After heavy criticism, former German Chancellor Angela Merkel spoke on Monday for the first time in a month about the war in Ukraine. Through a spokesperson, she defended her decision, in 2008, to oppose Ukraine’s NATO membership. At the same time, Merkel expressed her support for all German and international measures against the “Russian barbaric war”.
at Sunday evening video message Ukrainian President Zelensky accused Merkel and former French President Nicolas Sarkozy of joint responsibility for the… The massacre committed by Russian soldiers against Ukrainian civilians In Botja, near Kyiv.
“I invite Mrs. Merkel and Mr. Sarkozy to Botia to find out what the policy of concessions has done for Russia in fourteen years.” Zelensky said“And to see with your own eyes the tormented Ukrainian men and women. We hold the Russian army responsible, not the West, but we are entitled to complain about the hesitation.”
Referring to “fourteen years,” Zelensky is probably referring to the 2008 NATO summit in Bucharest. After years of preparation, Albania and Croatia were invited to membership in NATO. The French and German resistance defeated attempts by Ukraine and Georgia to run for membership. “It makes no sense to provoke Russia,” then German Foreign Minister Frank-Walter Steinmeier told German media at the time. Ukraine and Georgia promised to join one day, but not now.
Crisis manager without vision
Today, Steinmeier is Germany’s president, and was re-elected in February for another five-year term. Former CDU chancellor Merkel has been criticized by critics for putting German economic interests at the fore on issues such as human rights and democracy promotion, and for behaving during her tenure as a crisis manager without an ideological vision. Enthusiasts of Merkel see this as an added advantage: Maintaining stability was her vision, according to their lecture.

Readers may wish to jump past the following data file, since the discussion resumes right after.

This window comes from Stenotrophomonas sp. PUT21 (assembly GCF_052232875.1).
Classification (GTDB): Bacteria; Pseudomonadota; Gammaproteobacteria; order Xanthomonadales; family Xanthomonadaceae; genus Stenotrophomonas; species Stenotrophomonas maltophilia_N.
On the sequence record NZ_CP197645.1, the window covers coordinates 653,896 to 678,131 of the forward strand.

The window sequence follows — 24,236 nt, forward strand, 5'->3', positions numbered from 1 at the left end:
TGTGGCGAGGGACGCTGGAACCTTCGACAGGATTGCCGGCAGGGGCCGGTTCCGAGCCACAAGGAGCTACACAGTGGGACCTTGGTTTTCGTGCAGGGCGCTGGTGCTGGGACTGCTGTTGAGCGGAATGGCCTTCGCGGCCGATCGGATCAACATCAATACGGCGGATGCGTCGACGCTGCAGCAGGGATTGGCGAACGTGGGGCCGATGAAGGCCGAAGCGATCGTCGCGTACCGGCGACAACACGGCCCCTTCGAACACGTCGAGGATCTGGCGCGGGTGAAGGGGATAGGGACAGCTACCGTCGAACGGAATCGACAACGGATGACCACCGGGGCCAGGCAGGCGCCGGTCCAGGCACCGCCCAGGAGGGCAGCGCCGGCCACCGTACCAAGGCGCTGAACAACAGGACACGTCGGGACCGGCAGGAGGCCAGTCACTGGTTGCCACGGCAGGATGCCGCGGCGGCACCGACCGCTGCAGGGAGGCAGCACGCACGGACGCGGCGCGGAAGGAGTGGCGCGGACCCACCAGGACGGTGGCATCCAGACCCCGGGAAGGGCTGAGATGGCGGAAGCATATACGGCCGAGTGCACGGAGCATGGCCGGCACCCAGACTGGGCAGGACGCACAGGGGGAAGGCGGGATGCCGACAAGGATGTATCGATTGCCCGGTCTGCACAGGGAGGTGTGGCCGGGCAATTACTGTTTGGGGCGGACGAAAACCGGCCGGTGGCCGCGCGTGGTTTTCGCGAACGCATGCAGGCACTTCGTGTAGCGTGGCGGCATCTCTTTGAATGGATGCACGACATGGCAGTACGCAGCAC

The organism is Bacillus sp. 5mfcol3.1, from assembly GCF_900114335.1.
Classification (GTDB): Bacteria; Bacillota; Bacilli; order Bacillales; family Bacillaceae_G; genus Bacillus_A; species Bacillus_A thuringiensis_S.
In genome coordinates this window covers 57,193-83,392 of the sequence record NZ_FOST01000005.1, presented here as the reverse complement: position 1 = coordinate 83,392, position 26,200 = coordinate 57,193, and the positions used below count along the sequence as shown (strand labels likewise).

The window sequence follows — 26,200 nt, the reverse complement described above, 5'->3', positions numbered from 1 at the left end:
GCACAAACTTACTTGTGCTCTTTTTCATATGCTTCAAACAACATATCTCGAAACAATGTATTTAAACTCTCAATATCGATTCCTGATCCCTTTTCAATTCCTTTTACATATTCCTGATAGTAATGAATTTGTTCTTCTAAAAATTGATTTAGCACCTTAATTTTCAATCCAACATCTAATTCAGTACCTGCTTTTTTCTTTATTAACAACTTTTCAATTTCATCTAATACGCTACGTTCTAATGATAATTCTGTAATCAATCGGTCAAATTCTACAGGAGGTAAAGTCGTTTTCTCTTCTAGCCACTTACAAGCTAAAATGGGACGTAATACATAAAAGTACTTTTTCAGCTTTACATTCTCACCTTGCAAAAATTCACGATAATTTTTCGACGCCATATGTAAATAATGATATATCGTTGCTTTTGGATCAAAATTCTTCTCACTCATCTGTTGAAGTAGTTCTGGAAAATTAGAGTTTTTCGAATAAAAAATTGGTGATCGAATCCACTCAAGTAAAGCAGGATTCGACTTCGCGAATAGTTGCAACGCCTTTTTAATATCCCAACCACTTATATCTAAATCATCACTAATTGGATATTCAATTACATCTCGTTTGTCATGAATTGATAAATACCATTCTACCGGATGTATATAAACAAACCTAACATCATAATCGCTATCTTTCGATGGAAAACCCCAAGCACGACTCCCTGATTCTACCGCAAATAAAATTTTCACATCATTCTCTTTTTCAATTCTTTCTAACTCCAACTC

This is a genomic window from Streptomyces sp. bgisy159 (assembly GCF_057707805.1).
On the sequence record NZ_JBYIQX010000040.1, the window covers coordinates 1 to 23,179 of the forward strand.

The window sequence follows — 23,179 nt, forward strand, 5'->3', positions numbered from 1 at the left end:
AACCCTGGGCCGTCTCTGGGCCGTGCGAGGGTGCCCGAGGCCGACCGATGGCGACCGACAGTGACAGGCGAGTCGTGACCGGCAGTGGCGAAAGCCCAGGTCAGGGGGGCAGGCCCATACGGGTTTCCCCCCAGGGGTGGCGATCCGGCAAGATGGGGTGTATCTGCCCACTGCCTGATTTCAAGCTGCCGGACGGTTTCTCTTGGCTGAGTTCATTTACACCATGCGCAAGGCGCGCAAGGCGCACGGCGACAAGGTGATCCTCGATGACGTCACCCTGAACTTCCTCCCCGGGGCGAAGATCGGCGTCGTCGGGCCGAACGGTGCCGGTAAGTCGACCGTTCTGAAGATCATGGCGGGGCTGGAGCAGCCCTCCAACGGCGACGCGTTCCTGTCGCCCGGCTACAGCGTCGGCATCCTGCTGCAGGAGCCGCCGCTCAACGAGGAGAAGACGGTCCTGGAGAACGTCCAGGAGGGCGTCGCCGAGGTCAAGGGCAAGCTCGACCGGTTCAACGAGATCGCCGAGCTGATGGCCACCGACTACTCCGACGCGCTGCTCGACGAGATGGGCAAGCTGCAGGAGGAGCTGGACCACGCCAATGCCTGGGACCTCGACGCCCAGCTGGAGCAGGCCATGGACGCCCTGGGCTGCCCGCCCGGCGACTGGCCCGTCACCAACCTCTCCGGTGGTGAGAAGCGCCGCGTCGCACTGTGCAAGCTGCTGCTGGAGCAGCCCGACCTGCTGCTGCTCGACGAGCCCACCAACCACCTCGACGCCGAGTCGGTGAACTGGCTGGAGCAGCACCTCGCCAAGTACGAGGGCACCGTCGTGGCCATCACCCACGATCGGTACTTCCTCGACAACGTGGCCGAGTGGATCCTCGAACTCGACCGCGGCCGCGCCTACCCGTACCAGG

While Merkel acted primarily for economic, political, and strategic considerations, Steinmeier was also ideologically in favor of close ties with Russia. Within his party, the Social Democratic Socialist Party of current chancellor Olaf Schulz, it has long been believed that peace in Europe benefits from close economic and political cooperation with Moscow. An overly harsh stance—such as severe economic sanctions or outspoken, violent criticism of Russia’s treatment of members of the opposition—backfires in this view. Only after Russia attacked Ukraine in March did the SPD transform and the German government decided to send weapons to Ukraine.
Steinmeier was, among other things, a big advocate of Nordstream 2, the controversial Russian-German gas pipeline. In recent years, Germany has become increasingly dependent on (cheap) Russian gas, despite warnings from the United States and European allies. The billions of German euros that poured into Moscow in exchange for that gas helped finance Russia’s attack on Ukraine.
“Obviously sticking with Nordstream 2 was a mistake,” Steinmeier now says. We have stuck to the bridges that Russia no longer believes in and that our partners have warned us against. I thought that Putin would not accept the complete economic, political and moral collapse of his country for the sake of his imperial delusions. But I was wrong like the others.
Unlimited weapons for Ukraine
Germany is now down an increasingly difficult path, although it continues to resist the toughest economic sanctions, such as the embargo on Russian gas. Also on Monday, Robert Habeck, Minister of Economic Affairs and Vice-Chancellor on behalf of the ruling Green Party, called for an unlimited arms supply to Ukraine. Germany has supplied thousands of anti-tank weapons and portable anti-aircraft missiles since the beginning of the war. Habek wants more. Germany also declared 40 Russian diplomats suspected of spying as “persona non grata” on Monday. They must leave the country within five days.
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